Filters

If you are into the creative aspects of photography then no doubt you have a use for filters that come with photo editing tools. I find that these filters are often very useful in creating that very different approach to an image be that creating an abstract or enhancing an original image as demonstrated in earlier posts on this site.

Image-1 orig

Image 1

Craquelure filter applied

Image 1 – Craquelure filter applied

There are of course many filters offered for sale on the web but there are many that are free as well. I’ve attached two flower images that started off as straightforward record shots of flowers in a local park.

 

 

 

Image-2 orig

Image 2

Mashberry Filter applied

Image 2 – Mashberry Filter applied

To each of them I’ve applied a filter that was offered free on the web and as can be seen the end result is very different.

 

 

 

 

For those with an interest Image 1 is a filter called Craquelure and Image 2 is named Mashberry and both are available at http://www.redfieldplugins.com/ . Have fun…

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Mixing it up

Sometimes I have images that in themselves are pretty straightforward but always look as though something is missing. Looking through my files I came across this image of part of the Roman arena in Verona Italy that I had taken on holiday.

Original

Original

2015-(116)

Final Image

The subject was interesting enough however there was nothing distinct about it that would make it stand out (ref the original image). I then stripped all the background from it, darkened the remains to resemble a night scene and changed the structure of the stonework to give a very grainy effect. Behind the image I added the moon with a blue tint and lined up the two, in all I was quite pleased with the final effect, open to comment.

The second image was treated similarly using another part of the same arena stonework, in this case the arches once cut out gave a window effect so I added the sunset taken at Verona that evening behind the arches and gave a hue to the stonework to match.

Archway

Archway

These are just examples of what can be achieved with a little effort so never delete shots just because they don’t look interesting, just mix it up a little.

Camera Canon EOS  550D with EFs 18-135 IS lens. More images  can be found in this sites galleries as well as high definition versions available through my online shops.

Digital Abstracts

Who doesn’t like abstracts?, I expect that there’s a few but for the rest of us those crazy patterns manipulate the eyes and the brain and yes they can make great posters. Take this abstract ‘Vortex’, well to create it I needed something that contained a lot of bright colours so I chose this shot of coloured balls as a starting point.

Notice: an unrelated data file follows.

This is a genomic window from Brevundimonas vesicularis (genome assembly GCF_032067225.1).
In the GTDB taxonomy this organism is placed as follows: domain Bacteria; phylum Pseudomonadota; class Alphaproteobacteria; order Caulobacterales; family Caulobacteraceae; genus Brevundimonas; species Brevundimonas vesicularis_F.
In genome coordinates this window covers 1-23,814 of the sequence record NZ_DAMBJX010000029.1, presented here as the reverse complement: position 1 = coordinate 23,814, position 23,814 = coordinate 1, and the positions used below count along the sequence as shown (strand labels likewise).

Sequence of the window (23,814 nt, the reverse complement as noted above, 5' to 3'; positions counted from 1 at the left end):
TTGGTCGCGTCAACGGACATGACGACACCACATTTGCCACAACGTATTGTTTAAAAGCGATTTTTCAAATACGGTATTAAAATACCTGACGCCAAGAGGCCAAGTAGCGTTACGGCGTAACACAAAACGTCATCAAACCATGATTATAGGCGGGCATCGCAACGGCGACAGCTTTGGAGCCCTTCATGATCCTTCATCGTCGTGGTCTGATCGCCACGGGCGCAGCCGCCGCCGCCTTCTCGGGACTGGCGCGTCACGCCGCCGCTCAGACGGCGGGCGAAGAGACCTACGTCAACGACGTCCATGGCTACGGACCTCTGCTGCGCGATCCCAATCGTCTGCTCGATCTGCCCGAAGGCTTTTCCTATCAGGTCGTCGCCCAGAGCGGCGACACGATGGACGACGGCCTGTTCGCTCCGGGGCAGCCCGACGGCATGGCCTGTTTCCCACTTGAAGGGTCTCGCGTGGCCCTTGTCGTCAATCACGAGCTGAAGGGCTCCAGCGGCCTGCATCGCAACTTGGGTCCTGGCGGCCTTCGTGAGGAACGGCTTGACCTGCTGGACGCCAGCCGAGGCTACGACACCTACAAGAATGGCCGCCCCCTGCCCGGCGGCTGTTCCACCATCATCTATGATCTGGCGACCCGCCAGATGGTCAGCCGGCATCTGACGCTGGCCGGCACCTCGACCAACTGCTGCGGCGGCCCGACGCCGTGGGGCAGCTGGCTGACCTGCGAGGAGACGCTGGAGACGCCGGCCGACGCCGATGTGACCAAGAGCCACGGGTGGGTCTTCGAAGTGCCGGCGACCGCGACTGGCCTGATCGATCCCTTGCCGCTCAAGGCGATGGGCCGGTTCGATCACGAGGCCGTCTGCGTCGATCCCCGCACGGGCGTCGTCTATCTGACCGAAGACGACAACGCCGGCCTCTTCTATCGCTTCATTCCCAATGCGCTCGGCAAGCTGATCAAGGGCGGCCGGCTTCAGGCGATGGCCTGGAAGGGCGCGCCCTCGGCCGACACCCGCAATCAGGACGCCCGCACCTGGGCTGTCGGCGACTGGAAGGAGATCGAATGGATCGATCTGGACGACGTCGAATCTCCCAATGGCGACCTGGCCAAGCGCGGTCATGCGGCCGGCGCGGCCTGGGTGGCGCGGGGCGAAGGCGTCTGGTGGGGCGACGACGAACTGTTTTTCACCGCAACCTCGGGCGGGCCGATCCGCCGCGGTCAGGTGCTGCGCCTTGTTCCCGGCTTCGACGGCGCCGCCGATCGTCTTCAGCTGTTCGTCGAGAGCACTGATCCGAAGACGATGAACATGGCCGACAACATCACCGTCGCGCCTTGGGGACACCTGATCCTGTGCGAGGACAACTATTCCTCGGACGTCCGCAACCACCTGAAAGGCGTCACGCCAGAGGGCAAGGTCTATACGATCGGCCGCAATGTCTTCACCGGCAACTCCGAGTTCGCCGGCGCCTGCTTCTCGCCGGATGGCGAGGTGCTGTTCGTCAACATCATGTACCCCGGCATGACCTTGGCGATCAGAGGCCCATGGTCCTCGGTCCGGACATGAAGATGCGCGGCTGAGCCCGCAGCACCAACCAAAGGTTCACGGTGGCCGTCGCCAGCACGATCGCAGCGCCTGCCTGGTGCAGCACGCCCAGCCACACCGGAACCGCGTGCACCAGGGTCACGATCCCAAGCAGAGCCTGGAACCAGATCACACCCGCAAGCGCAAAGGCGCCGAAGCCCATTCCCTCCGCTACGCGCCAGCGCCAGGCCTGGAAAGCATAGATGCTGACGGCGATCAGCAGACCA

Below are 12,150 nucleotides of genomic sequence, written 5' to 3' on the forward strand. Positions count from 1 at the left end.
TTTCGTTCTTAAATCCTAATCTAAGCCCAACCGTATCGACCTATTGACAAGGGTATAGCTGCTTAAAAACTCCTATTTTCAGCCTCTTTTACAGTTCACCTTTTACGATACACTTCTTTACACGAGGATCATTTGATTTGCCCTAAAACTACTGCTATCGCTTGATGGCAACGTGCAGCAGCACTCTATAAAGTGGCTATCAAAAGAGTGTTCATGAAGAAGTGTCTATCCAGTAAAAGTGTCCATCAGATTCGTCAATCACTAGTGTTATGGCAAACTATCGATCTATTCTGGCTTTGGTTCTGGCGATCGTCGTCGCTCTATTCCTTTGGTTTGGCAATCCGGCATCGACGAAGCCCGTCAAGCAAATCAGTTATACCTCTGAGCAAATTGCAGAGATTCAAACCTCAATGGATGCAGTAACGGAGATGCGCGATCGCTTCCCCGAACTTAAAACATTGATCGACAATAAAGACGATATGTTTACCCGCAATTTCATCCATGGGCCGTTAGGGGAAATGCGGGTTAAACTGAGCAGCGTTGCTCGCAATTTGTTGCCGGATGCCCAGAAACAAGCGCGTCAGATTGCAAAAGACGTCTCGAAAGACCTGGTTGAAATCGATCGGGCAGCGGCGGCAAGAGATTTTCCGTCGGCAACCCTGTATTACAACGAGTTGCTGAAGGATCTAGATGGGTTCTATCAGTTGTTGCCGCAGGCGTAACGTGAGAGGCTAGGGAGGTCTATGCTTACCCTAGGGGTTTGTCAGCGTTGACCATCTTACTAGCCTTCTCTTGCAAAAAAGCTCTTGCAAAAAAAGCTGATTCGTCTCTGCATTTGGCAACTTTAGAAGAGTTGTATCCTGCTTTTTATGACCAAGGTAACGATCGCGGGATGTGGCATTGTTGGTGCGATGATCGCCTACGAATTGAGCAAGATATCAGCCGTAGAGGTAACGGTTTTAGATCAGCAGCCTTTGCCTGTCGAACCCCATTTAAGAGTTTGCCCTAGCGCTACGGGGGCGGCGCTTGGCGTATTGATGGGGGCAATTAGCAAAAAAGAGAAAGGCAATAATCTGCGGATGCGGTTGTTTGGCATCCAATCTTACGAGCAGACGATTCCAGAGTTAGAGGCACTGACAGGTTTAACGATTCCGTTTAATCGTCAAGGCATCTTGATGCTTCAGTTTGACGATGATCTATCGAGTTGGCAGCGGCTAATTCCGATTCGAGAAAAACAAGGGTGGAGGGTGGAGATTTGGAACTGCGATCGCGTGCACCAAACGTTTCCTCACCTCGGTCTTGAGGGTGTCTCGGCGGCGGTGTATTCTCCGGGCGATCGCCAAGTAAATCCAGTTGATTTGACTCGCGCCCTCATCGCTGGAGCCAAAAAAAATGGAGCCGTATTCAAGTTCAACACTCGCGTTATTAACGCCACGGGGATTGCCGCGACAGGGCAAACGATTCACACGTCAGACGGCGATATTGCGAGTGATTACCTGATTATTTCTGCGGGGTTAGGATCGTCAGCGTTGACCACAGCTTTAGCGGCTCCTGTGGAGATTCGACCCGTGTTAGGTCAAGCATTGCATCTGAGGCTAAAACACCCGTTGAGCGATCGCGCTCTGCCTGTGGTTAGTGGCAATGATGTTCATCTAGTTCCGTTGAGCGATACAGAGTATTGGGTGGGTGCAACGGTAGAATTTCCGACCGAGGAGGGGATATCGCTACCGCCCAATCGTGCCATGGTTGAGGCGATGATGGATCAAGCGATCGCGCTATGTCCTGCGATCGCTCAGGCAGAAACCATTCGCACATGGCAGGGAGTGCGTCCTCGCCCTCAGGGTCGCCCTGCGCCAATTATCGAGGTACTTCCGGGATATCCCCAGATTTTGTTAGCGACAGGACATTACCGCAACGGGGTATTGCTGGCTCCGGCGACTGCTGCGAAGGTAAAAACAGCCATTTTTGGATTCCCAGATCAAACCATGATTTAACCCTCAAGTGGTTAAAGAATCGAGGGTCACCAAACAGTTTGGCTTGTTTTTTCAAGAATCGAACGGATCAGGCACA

Vortex

Vortex

Coloured-Balls

Coloured Balls

Sunrise

Sunrise

Photo editing tools contain lots of built in filters that can be used to manipulate the image, they can twist and pull colour in all directions, slice it bend it, blur it, the list is endless. With so many variables inside each filter its virtually impossible to re-create the image again so as you play with filter after filter save a copy of what you like before you experiment further.

The balls also formed the basis for ‘Sunrise’, a totally different style of abstract. Digitally manipulating images to abstracts does have an advantage over traditional art in that the manipulation goes down to pixel level, zoom into a high resolution image and you will see patterns inside patterns.

High-Res-ZoomTo demonstrate, on view is a zoom into the high resolution version of ‘Sunrise’ as it looks at 100%, there’s detail inside detail.

With abstracts it’s like throwing paint onto a canvas, just manipulate the outcome until you like what you see.

Further digitally manipulated images can be found in this sites gallery ‘Digital Enhancement’, as well as high resolution versions available through my online shop, please enjoy.

Ghosts

Ever seen a ghost? Me neither but I have been in a number of places spooky enough for me to believe that I may have seen anything or nothing, the mind plays funny tricks like that. Trying to catch a ghost on camera of course makes the chances even more unlikely although do a web search and there are strange looking pictures out there where someone has seen something.

For fun I decided that I would like some ghost pictures and of course thanks to photo editing tools the impossible becomes practical. The two examples attached gives an idea of what can be achieved when you play around with images.

Ghost Train

Ghost Train

In ghost Train I had an image of an abandoned section of railway track and it didn’t take much of a search to find an image of an old steam train coming head on to compliment it. Built in two layers the background is darkened and colourised blue to resemble a night scene. Cut-out the image of the train to be the foreground, scale to size, add a few extras like the lamp and smoke, add some motion blur to give it that out of focus look then adjust transparency so that the background shows through.

Blue Spectre

Blue Spectre

A similar process was used for the Blue Spectre except that I wanted this image in daylight. I’d taken this shot in the beautiful old basement of the ruined abbey at Battle England and thought it created the right mood and a great background. Previously I’d taken some shots of some dancers in medieval costume so utilising the same process I cut-out one of them, scaled, blurred and adjusted transparency to suit. The end result was I believe effective and a bit of fun though I don’t image for a second that they would fool anyone, I’m open to comment.

Further digitally manipulated images can be found in this sites gallery ‘Digital Enhancement’, as well as high resolution versions available through my online shop, please enjoy.